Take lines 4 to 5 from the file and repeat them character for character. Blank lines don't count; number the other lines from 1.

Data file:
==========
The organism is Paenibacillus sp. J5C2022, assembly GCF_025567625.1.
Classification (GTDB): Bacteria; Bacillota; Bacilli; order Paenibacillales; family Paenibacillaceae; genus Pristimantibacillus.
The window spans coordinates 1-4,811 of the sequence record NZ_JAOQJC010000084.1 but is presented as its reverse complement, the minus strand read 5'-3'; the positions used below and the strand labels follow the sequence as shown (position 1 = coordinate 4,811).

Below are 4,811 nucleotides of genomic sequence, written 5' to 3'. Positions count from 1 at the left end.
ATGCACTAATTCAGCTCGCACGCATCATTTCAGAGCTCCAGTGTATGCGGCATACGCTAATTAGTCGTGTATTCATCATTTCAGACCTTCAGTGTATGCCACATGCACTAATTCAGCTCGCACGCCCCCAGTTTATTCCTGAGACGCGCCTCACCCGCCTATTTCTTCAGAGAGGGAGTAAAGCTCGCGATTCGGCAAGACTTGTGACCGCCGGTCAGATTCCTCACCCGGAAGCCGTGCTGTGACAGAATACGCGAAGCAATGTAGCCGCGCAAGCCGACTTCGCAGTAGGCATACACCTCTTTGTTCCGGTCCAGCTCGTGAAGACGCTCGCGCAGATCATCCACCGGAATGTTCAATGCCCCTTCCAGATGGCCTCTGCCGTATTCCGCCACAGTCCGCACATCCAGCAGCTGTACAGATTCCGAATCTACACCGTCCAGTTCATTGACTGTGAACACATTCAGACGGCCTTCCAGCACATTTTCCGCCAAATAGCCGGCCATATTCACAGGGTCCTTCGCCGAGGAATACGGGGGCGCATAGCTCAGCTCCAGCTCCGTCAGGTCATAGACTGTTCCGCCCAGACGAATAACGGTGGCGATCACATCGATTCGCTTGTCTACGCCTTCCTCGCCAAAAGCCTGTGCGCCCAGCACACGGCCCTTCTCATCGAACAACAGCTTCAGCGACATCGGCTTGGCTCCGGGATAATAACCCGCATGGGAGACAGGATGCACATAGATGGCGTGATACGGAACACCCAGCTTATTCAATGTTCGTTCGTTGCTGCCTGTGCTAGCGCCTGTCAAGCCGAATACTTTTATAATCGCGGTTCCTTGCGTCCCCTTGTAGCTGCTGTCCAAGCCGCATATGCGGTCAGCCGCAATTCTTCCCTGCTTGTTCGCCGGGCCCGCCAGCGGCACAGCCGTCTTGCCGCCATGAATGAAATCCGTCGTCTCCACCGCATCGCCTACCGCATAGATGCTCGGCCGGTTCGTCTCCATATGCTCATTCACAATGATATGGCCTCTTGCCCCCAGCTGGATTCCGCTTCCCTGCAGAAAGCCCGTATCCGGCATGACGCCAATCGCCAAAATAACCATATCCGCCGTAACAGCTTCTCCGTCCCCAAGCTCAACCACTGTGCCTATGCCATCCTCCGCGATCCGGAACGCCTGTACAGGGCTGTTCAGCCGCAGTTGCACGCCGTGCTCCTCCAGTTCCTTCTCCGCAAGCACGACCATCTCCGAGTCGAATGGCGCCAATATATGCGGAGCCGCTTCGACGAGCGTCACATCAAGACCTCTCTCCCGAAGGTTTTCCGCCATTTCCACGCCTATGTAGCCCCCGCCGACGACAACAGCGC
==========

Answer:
Below are 4,811 nucleotides of genomic sequence, written 5' to 3'. Positions count from 1 at the left end.
ATGCACTAATTCAGCTCGCACGCATCATTTCAGAGCTCCAGTGTATGCGGCATACGCTAATTAGTCGTGTATTCATCATTTCAGACCTTCAGTGTATGCCACATGCACTAATTCAGCTCGCACGCCCCCAGTTTATTCCTGAGACGCGCCTCACCCGCCTATTTCTTCAGAGAGGGAGTAAAGCTCGCGATTCGGCAAGACTTGTGACCGCCGGTCAGATTCCTCACCCGGAAGCCGTGCTGTGACAGAATACGCGAAGCAATGTAGCCGCGCAAGCCGACTTCGCAGTAGGCATACACCTCTTTGTTCCGGTCCAGCTCGTGAAGACGCTCGCGCAGATCATCCACCGGAATGTTCAATGCCCCTTCCAGATGGCCTCTGCCGTATTCCGCCACAGTCCGCACATCCAGCAGCTGTACAGATTCCGAATCTACACCGTCCAGTTCATTGACTGTGAACACATTCAGACGGCCTTCCAGCACATTTTCCGCCAAATAGCCGGCCATATTCACAGGGTCCTTCGCCGAGGAATACGGGGGCGCATAGCTCAGCTCCAGCTCCGTCAGGTCATAGACTGTTCCGCCCAGACGAATAACGGTGGCGATCACATCGATTCGCTTGTCTACGCCTTCCTCGCCAAAAGCCTGTGCGCCCAGCACACGGCCCTTCTCATCGAACAACAGCTTCAGCGACATCGGCTTGGCTCCGGGATAATAACCCGCATGGGAGACAGGATGCACATAGATGGCGTGATACGGAACACCCAGCTTATTCAATGTTCGTTCGTTGCTGCCTGTGCTAGCGCCTGTCAAGCCGAATACTTTTATAATCGCGGTTCCTTGCGTCCCCTTGTAGCTGCTGTCCAAGCCGCATATGCGGTCAGCCGCAATTCTTCCCTGCTTGTTCGCCGGGCCCGCCAGCGGCACAGCCGTCTTGCCGCCATGAATGAAATCCGTCGTCTCCACCGCATCGCCTACCGCATAGATGCTCGGCCGGTTCGTCTCCATATGCTCATTCACAATGATATGGCCTCTTGCCCCCAGCTGGATTCCGCTTCCCTGCAGAAAGCCCGTATCCGGCATGACGCCAATCGCCAAAATAACCATATCCGCCGTAACAGCTTCTCCGTCCCCAAGCTCAACCACTGTGCCTATGCCATCCTCCGCGATCCGGAACGCCTGTACAGGGCTGTTCAGCCGCAGTTGCACGCCGTGCTCCTCCAGTTCCTTCTCCGCAAGCACGACCATCTCCGAGTCGAATGGCGCCAATATATGCGGAGCCGCTTCGACGAGCGTCACATCAAGACCTCTCTCCCGAAGGTTTTCCGCCATTTCCACGCCTATGTAGCCCCCGCCGACGACAACAGCGC